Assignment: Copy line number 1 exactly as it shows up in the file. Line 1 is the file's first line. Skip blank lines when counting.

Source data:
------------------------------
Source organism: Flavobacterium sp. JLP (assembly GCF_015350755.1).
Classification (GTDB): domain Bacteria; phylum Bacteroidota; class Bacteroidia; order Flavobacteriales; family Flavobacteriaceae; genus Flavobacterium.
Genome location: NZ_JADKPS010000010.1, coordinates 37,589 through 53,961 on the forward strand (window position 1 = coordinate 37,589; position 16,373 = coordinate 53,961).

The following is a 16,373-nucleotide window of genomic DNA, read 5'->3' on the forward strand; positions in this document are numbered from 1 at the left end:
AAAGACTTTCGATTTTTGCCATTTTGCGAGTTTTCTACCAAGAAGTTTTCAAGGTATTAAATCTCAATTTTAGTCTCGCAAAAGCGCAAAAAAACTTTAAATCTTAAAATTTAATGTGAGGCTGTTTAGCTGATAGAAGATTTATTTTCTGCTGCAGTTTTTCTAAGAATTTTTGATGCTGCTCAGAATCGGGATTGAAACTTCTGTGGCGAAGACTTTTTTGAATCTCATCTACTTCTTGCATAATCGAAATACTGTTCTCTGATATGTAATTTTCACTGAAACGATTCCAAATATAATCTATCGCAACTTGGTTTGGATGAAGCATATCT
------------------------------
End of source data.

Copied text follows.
Source organism: Flavobacterium sp. JLP (assembly GCF_015350755.1).